For anyone living in India, miraculous cures are nothing new. Loads of Hindi films have them, usually when the villain is wiping the floor with the hero and just before the climax. Every family has a deity or three (or a more modern guru or mata they find) to pray to when things go wrong. From Baba Ramdev curing homosexuality to homeopathy curing cancer. From quacks taking people off necessary drugs because they "conflict" with their treatment to "faith healing" events in various churches. "Miracle cures" are a staple in India. There is nothing new about them. Why two miracles make a saint should be a question that even the most gullible believer in miracle cures must ask.

Does the canonization of Mother Teresa to Saint Teresa over two piddly miracles mean that the church admits that the countless faith healing events churning out "miracle cures" every week are bogus? I do hope so. It is overdue.

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I had felt compelled to meet Narendra Dabholkar once, after knowing his views for years. I liked what he was doing. What he said. I agreed with his views about the dangers of superstition. We had a long talk, and he suggested that I become a member of their organization. I was ambiguous. I had a baby who was quite young. I had things I was doing. Not really time enough to get into stuff like that you know, I, who was writing an average of three posts a week on this blog (but not about rationalism), told the chap who quit his medical practice for such "stuff" because he had the foresight to see how the erosion of reason ruined us as a whole. I myself had a live and let live approach, even though I understood what he did, to debunk superstition and spread awareness of rationalism was necessary work. I participated in religious ceremonies though I thought they were bullshit and ineffective for whatever claimed purpose they were being conducted. I listened to people talk about various miracle workers while making no effort to encourage them to think things through.

"What is the harm?" I thought. People believed whatever would bring them solace. I remained in touch with ANS (Andhashraddha Nirmulan Samiti) articles and news though I didn't interact with them much. I liked what they had to say, but I wasn't "active" about my rationalism. Then, one day, I was numb. Reading news of Dabholkar being shot dead. Reading countless people on social media share his work, his views. I was one of them. I remembered his patient, extremely reasonable manner of explaining things. He was dead. What a waste. There are very grudging token attempts to nail his murderers. No real will behind them. Who would offend bastions of BELIEF? What was "justice" anyway? How could punishing a person or five compensate for the loss to people at large?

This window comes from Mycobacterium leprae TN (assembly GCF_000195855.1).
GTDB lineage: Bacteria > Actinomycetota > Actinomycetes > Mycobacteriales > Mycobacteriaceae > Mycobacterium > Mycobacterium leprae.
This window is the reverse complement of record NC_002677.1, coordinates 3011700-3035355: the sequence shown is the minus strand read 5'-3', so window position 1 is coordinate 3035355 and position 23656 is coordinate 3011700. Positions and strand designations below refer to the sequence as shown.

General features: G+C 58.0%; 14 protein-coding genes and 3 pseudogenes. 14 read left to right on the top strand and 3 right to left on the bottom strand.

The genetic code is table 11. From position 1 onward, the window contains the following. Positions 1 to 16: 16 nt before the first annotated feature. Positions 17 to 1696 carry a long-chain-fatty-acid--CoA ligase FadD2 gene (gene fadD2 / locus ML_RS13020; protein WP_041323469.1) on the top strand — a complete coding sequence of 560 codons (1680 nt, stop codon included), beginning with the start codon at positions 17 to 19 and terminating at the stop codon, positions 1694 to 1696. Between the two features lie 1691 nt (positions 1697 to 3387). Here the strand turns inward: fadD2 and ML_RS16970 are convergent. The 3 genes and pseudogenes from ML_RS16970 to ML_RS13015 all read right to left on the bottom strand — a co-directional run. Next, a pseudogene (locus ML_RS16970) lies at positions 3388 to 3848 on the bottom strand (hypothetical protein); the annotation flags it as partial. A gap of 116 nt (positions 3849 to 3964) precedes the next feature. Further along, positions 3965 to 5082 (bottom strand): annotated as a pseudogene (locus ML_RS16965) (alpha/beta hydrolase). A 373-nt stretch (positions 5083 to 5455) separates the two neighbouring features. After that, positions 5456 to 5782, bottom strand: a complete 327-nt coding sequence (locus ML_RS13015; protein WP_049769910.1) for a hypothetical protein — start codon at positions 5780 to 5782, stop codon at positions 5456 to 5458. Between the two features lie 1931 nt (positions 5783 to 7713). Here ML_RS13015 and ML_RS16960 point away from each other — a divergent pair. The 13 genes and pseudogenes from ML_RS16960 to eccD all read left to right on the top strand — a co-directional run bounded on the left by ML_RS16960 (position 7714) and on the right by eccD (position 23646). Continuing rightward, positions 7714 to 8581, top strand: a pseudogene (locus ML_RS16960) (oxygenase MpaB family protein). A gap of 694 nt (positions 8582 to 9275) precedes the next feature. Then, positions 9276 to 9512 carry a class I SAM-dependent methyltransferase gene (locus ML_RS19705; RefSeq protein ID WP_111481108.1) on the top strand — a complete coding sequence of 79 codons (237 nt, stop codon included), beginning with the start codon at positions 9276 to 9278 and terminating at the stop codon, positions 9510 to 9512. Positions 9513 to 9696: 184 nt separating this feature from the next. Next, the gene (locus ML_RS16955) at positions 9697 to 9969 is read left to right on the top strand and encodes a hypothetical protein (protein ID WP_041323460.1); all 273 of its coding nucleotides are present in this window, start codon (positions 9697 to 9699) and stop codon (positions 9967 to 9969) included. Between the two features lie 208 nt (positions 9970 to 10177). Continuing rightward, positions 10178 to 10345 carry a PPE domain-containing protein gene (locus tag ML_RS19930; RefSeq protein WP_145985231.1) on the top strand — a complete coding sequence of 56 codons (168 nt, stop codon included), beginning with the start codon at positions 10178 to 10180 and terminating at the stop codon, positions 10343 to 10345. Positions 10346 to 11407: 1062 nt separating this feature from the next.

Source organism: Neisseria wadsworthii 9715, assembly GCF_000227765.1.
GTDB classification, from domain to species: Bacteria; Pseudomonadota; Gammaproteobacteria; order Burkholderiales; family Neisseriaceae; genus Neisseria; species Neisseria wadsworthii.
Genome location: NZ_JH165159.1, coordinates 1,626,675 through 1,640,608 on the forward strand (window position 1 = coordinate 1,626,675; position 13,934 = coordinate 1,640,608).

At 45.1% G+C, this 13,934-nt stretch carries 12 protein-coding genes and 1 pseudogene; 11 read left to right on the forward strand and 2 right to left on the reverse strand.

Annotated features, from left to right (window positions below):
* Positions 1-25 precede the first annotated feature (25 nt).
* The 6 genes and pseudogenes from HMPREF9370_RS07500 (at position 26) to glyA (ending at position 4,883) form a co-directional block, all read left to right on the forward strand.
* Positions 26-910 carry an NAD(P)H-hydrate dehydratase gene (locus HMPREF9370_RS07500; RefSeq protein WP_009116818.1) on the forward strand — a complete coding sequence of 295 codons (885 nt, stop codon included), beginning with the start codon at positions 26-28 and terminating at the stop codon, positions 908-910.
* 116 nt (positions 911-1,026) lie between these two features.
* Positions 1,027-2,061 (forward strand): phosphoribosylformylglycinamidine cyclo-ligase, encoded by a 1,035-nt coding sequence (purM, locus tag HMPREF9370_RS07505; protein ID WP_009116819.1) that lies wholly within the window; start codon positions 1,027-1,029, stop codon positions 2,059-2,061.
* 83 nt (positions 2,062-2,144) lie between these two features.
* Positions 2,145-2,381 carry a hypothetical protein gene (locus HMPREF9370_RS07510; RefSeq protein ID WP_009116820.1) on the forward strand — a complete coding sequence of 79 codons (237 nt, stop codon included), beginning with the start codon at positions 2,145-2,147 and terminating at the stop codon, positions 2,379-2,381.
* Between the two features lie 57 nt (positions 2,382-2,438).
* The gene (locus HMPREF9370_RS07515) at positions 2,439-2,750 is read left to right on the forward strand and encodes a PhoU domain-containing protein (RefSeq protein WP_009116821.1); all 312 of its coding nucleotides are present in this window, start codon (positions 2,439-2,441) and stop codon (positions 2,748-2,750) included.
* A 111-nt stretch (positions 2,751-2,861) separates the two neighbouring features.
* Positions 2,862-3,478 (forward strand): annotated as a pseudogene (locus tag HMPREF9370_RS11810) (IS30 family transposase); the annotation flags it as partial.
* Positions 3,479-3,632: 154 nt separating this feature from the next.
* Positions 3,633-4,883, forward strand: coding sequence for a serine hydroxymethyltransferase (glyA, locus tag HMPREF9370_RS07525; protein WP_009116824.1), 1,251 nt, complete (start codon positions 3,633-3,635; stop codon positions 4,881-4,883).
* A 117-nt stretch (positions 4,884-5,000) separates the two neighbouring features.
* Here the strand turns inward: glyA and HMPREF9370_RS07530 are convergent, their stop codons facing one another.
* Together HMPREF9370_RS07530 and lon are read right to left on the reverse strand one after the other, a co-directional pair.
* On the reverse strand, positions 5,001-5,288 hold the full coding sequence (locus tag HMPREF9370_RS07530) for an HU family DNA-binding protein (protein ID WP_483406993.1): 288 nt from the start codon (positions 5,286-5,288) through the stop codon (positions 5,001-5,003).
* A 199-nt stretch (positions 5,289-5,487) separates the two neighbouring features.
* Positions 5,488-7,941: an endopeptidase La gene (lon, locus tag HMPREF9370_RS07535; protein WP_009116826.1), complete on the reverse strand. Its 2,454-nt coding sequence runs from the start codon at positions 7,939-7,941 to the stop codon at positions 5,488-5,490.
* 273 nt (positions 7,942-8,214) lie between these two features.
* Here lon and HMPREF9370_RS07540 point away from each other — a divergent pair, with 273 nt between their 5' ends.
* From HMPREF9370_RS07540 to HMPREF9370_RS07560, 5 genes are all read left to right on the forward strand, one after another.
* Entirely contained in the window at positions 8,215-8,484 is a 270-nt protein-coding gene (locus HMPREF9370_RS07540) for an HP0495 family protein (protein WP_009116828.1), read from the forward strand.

"There is real harm." It was an expensive lesson. The silence of those who didn't bother to work for necessary change, who didn't want the inconvenience of offending people is what made sitting ducks of those who were doing good work. Pick off the voices, and silence dissent.

Belief in superstition is not just about faith, it is about controlling the gullible and it has a dark underbelly. The pretty side is where countless people find hope, as they look at a few well publicized miracles and play an emotional lottery hoping for a similar result, taking it as "luck" when the expected result doesn't happen. The dark side is what happens to those who say "The Emperor has no clothes". And Narendra Dabholkar is hardly the only one to face the ire of religious fanatics for trying to bring a voice of sanity.

Before someone says that it is the Hindu fanatics who killed Dabholkar, let me remind you of Sanal Edamaruku, an Indian rationalist who had to flee the country for the crime of debunking a "miracle". 

This isn't  matter of being polite and not insulting someone who did "good work", it is a matter of actively speaking up against wholesale encouragement to believe in the irrational, to stand up and be among the number of people who have a problem with the promotion of such beliefs, before the few who do it remain the standing ducks to be picked off one by one, like Dabholkar was, Pansare was, and open threats could be issued.... while the rest pretend to believe in rational thought but choose polite evasions and be "goody goody" rather than look bad disagreeing about "respect" of a "good person".

You may afford to think that oh, you like Mother Teresa, therefore you will not look too closely at why she is being called a saint. Today is your day off for skeptical enquiry because it is a special absurd occasion. After all, in this world of selfish people, is it not a miracle someone wants to help people at all? You may afford to encourage a view that helping those in need is something only a saint is capable of (and thus exempt yourselves from having to do anything). You may say, oh it is a pity that people who question superstition get murdered and I promise to be extra skeptical tomorrow. I was like that. I learned my lesson with Dabholkar's murder. It is one I won't forget in a hurry.